United States District Court, W.D. Kentucky, Owensboro Division
June 10, 2015
CAROL ROBERTS, Plaintiff,
JAMES WETHINGTON et al., Defendants.
DAVID J. HALE, District Judge.
Plaintiff, Carol Roberts, proceeding pro se and in forma pauperis, initiated this action. This matter is before the Court for screening pursuant to 28 U.S.C. § 1915(e)(2) and McGore v. Wrigglesworth, 114 F.3d 601 (6th Cir. 1997), overruled on other grounds by Jones v. Bock, 549 U.S. 199 (2007). For the following reasons, this action will be dismissed.
I. SUMMARY OF CLAIMS
Plaintiff's complaint against numerous Defendants is difficult to follow. She alleges that Defendants engaged in fraud in two state-court cases, which she refers to as combined cases numbered 13-CI-00930 and 13-CI-00795. The complaint cites to 18 U.S.C. §§ 241 and 242 and other statutes contained in Title 18 of the U.S. Code. Much of the complaint and attachments thereto consist solely of unsupported legal assertions not tied to any facts. She also cites to a Kentucky statute involving harassing communications, as well as other state statutes, the Geneva convention, and 42 U.S.C. § 1983. As relief in the instant action, Plaintiff requests $100, 000, 000 for harassment.
Attachments to the complaint show that there was an action by JP Morgan Chase Bank against Plaintiff in state court, No. 13-CI-00930, which resulted in an auction being set of the property listed as Plaintiff's address in this action, 3203 Ridgewood Street, Owensboro, KY, to satisfy judgment for $48, 957.11.
Because Plaintiff is proceeding in forma pauperis, this Court must review the instant action. See 28 U.S.C. § 1915(e)(2); McGore v. Wrigglesworth, 114 F.3d at 604-05. Upon review, this Court must dismiss a case at any time if the Court determines that the action is "frivolous or malicious, " fails to state a claim upon which relief may be granted, or seeks monetary relief from a defendant who is immune from such relief. 28 U.S.C. § 1915(e)(2)(B). A claim is legally frivolous when it lacks an arguable basis either in law or in fact. Neitzke v. Williams, 490 U.S. 319, 325 (1989). The Court may, therefore, dismiss a claim as frivolous where it is based on an indisputably meritless legal theory or where the factual contentions are clearly baseless. Id. at 327. When determining whether a plaintiff has stated a claim upon which relief can be granted, the court must construe the complaint in a light most favorable to the plaintiff and accept all of the factual allegations as true. Prater v. City of Burnside, Ky., 289 F.3d 417, 424 (6th Cir. 2002). A complaint, or portion thereof, should be dismissed for failure to state a claim upon which relief may be granted "only if it appears beyond a doubt that the plaintiff can prove no set of facts in support of his claim that would entitle him to relief." Brown v. Bargery, 207 F.3d 863, 867 (6th Cir. 2000). While a reviewing court must liberally construe pro se pleadings, Boag v. MacDougall, 454 U.S. 364, 365 (1982) (per curiam), to avoid dismissal, a complaint must include "enough facts to state a claim to relief that is plausible on its face." Bell Atlantic Corp. v. Twombly, 550 U.S. 544, 570 (2007).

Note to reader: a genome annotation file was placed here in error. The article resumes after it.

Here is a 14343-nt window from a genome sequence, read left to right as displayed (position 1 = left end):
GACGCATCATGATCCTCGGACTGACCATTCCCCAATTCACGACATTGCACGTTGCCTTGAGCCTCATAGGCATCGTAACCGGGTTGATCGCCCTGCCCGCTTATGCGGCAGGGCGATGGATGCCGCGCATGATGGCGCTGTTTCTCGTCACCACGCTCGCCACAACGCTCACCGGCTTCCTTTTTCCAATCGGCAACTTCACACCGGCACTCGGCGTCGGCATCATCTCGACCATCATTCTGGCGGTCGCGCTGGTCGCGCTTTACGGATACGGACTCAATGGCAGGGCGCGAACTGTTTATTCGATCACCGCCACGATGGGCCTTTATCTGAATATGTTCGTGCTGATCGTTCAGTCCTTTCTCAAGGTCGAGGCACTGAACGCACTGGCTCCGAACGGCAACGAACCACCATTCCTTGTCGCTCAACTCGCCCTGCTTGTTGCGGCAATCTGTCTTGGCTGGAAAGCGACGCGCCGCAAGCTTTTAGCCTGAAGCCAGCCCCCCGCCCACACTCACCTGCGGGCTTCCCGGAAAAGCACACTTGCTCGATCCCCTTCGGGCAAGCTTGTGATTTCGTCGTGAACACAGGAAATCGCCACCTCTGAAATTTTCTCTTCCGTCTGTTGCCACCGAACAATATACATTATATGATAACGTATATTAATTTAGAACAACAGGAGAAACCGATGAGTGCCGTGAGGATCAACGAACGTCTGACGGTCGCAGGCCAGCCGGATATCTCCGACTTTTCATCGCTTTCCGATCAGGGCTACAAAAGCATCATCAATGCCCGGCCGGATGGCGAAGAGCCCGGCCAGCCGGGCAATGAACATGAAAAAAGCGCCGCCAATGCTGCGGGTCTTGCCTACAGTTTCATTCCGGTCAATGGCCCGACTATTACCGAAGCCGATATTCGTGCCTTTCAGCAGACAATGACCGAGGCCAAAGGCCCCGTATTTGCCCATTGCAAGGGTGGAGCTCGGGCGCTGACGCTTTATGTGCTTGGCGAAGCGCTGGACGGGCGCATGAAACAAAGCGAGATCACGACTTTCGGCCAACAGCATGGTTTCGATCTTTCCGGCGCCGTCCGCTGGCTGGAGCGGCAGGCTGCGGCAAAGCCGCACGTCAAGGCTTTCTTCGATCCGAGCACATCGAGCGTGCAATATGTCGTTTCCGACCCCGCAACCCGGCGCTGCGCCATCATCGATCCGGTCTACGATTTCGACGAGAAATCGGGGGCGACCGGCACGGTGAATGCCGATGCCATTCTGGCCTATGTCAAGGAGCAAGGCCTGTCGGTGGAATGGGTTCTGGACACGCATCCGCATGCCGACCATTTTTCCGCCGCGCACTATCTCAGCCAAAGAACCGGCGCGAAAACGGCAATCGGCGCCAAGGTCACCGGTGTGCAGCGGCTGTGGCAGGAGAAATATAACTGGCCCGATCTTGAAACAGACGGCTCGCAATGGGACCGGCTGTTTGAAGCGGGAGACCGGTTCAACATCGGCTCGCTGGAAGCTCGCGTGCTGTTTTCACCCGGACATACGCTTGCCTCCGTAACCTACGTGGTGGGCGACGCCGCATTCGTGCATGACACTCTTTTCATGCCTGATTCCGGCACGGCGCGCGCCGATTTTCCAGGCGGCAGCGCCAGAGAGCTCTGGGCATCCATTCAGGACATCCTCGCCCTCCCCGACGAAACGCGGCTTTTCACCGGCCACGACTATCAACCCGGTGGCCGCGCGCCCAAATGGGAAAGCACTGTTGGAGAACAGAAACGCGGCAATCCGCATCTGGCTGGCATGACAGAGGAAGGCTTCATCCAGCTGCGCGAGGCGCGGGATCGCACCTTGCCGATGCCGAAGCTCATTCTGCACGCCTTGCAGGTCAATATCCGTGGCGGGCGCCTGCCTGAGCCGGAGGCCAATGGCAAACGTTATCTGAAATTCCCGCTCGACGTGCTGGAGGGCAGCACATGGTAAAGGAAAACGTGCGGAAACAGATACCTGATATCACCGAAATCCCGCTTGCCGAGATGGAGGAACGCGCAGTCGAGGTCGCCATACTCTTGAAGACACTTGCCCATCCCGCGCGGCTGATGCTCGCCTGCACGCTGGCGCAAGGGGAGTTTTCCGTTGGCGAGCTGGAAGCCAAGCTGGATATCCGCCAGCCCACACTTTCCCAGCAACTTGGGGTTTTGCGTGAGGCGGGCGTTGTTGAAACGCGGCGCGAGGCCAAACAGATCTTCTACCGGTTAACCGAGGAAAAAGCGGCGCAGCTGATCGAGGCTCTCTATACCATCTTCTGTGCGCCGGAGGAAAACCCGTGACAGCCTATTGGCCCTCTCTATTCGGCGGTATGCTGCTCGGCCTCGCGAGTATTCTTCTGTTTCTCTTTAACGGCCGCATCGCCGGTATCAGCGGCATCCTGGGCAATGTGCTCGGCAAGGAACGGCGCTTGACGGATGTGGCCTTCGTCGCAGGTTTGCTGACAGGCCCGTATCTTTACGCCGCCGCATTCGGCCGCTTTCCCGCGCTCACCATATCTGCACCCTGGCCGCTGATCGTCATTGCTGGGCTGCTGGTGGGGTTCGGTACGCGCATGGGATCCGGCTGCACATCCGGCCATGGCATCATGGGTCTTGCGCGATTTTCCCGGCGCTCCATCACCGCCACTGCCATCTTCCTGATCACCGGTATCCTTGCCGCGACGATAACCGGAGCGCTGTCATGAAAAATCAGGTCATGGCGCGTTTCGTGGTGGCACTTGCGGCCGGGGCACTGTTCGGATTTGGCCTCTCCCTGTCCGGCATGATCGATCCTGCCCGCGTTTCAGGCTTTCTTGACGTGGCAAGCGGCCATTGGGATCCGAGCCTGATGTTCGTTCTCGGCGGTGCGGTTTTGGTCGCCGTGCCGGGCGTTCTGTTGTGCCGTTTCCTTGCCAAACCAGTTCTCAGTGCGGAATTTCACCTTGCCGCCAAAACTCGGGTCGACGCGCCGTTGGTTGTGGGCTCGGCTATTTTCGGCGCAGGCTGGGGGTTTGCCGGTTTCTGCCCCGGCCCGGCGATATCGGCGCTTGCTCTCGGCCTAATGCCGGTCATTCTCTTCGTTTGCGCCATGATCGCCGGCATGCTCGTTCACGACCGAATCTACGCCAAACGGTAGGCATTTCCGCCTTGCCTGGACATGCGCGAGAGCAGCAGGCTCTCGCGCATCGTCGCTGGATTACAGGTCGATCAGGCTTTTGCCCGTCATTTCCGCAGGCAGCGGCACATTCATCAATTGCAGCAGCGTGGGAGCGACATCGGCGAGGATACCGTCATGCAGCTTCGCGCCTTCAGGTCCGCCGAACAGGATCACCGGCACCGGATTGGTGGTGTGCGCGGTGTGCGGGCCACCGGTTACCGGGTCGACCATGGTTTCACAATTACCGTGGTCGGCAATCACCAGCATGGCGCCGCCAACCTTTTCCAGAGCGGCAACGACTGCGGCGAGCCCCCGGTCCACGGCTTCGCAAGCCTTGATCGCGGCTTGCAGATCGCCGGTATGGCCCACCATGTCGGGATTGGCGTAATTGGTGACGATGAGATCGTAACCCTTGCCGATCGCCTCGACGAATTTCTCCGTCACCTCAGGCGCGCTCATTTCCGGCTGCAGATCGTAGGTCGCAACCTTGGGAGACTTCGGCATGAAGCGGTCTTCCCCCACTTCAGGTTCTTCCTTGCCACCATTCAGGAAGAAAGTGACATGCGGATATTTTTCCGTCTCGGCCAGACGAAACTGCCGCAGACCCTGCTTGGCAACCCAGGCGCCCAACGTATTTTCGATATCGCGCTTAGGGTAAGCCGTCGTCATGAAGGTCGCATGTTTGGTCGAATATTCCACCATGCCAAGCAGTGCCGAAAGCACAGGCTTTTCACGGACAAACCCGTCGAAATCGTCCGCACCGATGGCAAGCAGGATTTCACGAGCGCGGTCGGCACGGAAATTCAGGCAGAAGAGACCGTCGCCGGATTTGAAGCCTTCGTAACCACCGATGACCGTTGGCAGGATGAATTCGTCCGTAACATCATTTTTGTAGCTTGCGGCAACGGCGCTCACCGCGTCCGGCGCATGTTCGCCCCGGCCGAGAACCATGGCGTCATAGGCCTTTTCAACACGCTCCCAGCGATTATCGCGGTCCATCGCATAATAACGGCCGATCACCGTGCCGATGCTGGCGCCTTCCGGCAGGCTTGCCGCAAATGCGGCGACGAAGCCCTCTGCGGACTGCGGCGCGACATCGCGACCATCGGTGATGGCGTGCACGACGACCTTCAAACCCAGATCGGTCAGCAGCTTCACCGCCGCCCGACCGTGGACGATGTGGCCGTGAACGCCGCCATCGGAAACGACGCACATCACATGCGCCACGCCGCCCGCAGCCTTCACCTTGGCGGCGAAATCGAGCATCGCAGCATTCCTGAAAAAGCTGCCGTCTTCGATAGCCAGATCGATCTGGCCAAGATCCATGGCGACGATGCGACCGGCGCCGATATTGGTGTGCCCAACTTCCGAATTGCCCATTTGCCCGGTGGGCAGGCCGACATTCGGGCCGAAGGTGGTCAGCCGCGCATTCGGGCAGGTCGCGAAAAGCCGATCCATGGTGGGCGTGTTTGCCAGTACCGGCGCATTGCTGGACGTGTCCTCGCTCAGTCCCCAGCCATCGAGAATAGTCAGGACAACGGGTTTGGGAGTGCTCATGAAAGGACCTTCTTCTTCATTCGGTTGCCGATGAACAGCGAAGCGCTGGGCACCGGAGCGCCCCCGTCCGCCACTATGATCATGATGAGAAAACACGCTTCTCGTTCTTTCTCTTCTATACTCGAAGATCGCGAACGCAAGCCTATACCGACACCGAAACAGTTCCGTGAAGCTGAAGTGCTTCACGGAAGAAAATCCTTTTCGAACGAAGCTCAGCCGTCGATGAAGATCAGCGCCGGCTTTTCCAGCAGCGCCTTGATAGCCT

A. Allegations under Title 18 of the U.S. Code
Title 18 of the U.S. Code contains provisions of the criminal code. As a private citizen, Plaintiff lacks "a judicially cognizable interest in the prosecution or nonprosecution" of Defendants under these statutes. Linda R.S. v. Richard D., 410 U.S. 614, 619 (1973). Simply put, Plaintiff as a private citizen may not enforce the federal criminal code. Abner v. Gen. Motors, 103 F.Appx. 563, 566 (6th Cir. 2004); Am. Postal Workers Union, Detroit v. Indep. Postal Sys. of Am., 481 F.2d 90, 93 (6th Cir. 1973). Accordingly, Plaintiff lacks standing to maintain the current action insofar as it purports to be brought under these federal statutes, and the Court must dismiss these claims for failure to state a claim upon which relief may be granted. See Booth v. Henson, 290 F.Appx. 919, 921 (6th Cir. 2008) (per curiam) (affirming district court's dismissal of a civil action brought under 18 U.S.C. §§ 241 and 242).